by Heather Walker
It’s important to train a service dog to be skilled and feel comfortable going and staying under objects of all shapes and sizes. As a first-time dog owner and owner-trainer, I wanted to perfect this skill from the start.
Personally, I was terrified my service dog in training (SDIT), Phoenix, was not going to fit anywhere—ever. At ten weeks old, she was 21 pounds, and by nine months she was a solid 71 pounds. I knew she wasn’t going to be the largest dog, but she was going to be large!
Our game plan
What I thought was most important was to let her get comfortable on her own, in small steps, and make it game-like. There were three skills we focused on over several sessions: 1) objects being placed above her 2) her going under objects 3) and body awareness for small and tight spaces.
While focusing on these three main areas, I stuck to the three Ds of dog training: duration, distance, and distraction. Our training was always positive and rewards-based.
1) Placing objects above my dog
From the start, I wanted Phoenix to feel comfortable with objects being above her. This started with something as simple as lifting a small, empty cardboard box over her head while giving her a treat.
We made our best progress by having her lie next to my clothes dresser, desk, or vanity, when I would then pull drawers out over her head.
I started with the drawer farthest away from her head. As she became comfortable with this, I worked on the lower drawers and would gradually increase the time she had the drawers overhead by leaving them open longer. This was another opportunity to reward her with treats, and I also allowed her to pass the time by chewing on a toy.
2) My dog going under objects
To get Phoenix comfortable going under objects, I started with a large table that had nothing else underneath it. I would have her go under and come back out.
In addition to her being under objects, she needed to be calm and not stressed in this position.
She was going to need to be comfortable when objects were being moved or manipulated around her. This could be as simple as a cup being moved on a table or a desk drawer being opened and shut, to being under an exam table while a doctor is checking me over.
I thought it was best to introduce these different types of scenarios while she still had plenty of space under a large table. I could start by walking up and setting an object on the table and walking away.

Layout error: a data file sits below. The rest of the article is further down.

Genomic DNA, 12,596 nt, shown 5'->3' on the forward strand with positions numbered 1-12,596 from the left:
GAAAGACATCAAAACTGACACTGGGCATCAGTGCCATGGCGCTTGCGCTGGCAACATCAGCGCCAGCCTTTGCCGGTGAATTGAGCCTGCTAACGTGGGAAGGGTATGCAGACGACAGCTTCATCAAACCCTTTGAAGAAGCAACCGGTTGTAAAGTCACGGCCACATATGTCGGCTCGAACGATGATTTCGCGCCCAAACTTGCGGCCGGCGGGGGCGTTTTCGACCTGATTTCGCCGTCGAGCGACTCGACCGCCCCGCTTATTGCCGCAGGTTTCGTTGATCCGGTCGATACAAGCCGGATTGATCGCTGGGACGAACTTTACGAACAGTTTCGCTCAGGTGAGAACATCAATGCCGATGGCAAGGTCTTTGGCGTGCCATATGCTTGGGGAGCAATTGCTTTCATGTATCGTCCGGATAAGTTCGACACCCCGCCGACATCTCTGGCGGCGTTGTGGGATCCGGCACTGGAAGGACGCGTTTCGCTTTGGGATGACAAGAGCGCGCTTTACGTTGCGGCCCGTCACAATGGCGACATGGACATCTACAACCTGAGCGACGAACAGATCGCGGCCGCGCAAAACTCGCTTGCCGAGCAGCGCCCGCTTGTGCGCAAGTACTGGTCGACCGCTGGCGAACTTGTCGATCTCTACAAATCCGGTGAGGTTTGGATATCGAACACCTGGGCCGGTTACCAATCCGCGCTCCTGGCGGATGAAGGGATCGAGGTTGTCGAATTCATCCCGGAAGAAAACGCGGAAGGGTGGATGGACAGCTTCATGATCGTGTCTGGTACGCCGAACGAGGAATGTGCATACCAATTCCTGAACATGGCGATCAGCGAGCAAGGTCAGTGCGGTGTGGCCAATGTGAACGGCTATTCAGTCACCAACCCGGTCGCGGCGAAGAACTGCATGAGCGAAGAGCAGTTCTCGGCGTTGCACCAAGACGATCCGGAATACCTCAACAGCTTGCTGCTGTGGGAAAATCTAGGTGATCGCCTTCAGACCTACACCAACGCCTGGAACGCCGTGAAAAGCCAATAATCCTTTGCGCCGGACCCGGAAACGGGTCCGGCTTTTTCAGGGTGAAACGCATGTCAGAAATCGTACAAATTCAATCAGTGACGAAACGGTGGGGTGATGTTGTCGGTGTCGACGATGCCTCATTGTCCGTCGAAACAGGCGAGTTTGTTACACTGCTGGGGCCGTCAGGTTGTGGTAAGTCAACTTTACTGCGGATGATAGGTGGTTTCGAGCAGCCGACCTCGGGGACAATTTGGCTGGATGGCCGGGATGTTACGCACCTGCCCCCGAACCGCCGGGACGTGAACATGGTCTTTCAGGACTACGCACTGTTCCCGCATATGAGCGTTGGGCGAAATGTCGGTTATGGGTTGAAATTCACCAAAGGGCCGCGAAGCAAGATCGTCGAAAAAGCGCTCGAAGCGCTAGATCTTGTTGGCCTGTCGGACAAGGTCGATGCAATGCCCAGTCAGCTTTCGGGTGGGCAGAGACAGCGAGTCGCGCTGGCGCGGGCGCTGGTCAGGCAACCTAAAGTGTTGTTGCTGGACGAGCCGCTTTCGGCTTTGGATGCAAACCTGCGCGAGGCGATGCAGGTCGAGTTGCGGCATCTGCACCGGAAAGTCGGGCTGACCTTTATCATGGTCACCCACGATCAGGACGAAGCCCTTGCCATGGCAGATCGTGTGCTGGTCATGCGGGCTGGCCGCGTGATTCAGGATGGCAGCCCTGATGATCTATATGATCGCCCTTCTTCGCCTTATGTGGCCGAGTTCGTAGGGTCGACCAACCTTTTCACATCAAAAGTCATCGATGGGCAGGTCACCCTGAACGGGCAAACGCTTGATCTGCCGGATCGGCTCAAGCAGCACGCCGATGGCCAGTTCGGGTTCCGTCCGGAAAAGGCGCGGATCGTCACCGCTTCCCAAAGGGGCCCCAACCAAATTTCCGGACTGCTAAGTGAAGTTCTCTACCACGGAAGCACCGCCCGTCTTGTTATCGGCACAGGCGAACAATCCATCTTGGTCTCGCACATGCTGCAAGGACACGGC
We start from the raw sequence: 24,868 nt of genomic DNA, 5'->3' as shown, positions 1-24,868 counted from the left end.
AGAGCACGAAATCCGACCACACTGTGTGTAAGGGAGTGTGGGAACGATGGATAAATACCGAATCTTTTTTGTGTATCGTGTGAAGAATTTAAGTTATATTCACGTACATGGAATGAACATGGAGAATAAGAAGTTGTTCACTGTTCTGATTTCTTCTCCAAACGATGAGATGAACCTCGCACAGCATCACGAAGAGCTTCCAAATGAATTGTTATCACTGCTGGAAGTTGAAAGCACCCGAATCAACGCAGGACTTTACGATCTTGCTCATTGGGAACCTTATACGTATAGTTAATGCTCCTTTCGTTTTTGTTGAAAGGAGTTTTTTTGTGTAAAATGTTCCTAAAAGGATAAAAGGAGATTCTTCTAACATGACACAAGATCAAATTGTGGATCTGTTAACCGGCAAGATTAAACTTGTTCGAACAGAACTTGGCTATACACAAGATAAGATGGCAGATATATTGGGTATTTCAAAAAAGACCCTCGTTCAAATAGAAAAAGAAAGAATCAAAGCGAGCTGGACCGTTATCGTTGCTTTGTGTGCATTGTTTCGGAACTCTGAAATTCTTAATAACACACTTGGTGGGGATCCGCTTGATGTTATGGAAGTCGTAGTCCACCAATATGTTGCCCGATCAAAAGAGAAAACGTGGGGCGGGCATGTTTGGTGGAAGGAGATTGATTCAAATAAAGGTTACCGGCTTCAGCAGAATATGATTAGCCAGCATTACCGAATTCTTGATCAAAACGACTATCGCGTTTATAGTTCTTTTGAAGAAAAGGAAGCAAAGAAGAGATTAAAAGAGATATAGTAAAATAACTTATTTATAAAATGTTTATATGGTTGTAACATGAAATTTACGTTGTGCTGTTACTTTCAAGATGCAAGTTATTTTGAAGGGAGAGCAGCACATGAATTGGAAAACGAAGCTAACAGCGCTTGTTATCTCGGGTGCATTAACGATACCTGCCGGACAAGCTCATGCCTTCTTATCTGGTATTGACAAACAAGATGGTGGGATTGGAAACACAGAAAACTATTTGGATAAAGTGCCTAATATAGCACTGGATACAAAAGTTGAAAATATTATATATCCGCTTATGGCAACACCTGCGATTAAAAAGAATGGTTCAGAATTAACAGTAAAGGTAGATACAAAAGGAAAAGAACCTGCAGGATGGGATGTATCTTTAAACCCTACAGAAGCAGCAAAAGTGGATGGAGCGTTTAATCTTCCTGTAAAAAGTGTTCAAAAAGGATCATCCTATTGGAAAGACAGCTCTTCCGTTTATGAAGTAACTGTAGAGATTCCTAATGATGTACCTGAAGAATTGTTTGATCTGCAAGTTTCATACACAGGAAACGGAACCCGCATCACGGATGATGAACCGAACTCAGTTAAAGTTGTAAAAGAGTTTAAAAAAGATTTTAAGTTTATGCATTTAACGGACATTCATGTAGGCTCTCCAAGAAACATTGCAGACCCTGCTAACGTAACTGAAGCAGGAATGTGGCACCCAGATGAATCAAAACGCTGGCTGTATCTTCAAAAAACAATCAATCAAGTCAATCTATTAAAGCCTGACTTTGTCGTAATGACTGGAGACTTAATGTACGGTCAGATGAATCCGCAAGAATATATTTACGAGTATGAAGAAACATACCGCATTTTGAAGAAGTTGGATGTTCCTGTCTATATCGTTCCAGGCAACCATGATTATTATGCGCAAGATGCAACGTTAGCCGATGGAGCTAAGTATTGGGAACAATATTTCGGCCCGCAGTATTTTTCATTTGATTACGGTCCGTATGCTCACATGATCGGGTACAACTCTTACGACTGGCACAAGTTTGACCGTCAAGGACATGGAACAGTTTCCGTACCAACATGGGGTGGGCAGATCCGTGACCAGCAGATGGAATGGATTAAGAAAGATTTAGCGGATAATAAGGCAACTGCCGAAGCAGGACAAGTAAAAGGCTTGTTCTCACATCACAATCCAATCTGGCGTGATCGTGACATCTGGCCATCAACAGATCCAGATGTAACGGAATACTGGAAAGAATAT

I used dozens of different soundtracks to mimic real life situations—hospital settings, office parties, children running around—just to name a few. It is easy to find soundtracks on websites like YouTube.
I enlisted the help of others by having them talk to me while I sat at the same large table or having them pretend to be a server and bring food back and forth.
3) Increasing body awareness
As Phoenix became comfortable in her “under” space, I gradually decreased the size and height of the objects. This is where body awareness becomes important.
Using the same large table, I would have Phoenix wait while I set a cardboard box underneath the table. I would then ask her to go under.
At first this was a small box that did not take up much space, but still required some effort for her to reposition her body. I would then take that same cardboard box and make it take up more space or even turn it catty-corner.
I would allow my SDIT all the time she needed to go under and position herself, even if that meant coming out from under and starting again.
This is one of the ways it felt game-like. No pressure. Just letting her figure out how to make it work. And from there we got creative!
Awkward-shaped items, items sat in the middle of the space, adding additional items while she’s under, and moving to smaller tables, desks, chairs and so on. I set up obstacle courses in the house. Using chairs and tables in the living room and kitchen.
We played these games outside and in other environments as well. Whether it was a setup in the backyard, asking her to go under a random bench while we were on a walk, or practicing while waiting in the lobby of a doctor’s office, the training opportunities were endless.
Phoenix always amazes when no one realizes she is tucked under a chair or desk, or whenever she slinks into a minimal space and curls up comfortably.
There is a particular time I like sharing when everything we had worked on came together perfectly. My son had an event at his school. It took place in the theater’s classroom. I was unprepared for bleachers, folding chairs, and only two chairs being available (not end seats either). I had no choice but to follow my mom.
I was in such a daze, and I looked behind me for my SDIT thinking there was no way we were going to get past all these people and fit into these seats. To my great surprise, she was already under the chairs! All I had to do was sit down.
The pride and relief I felt were overwhelming. Everything we had been working for came together.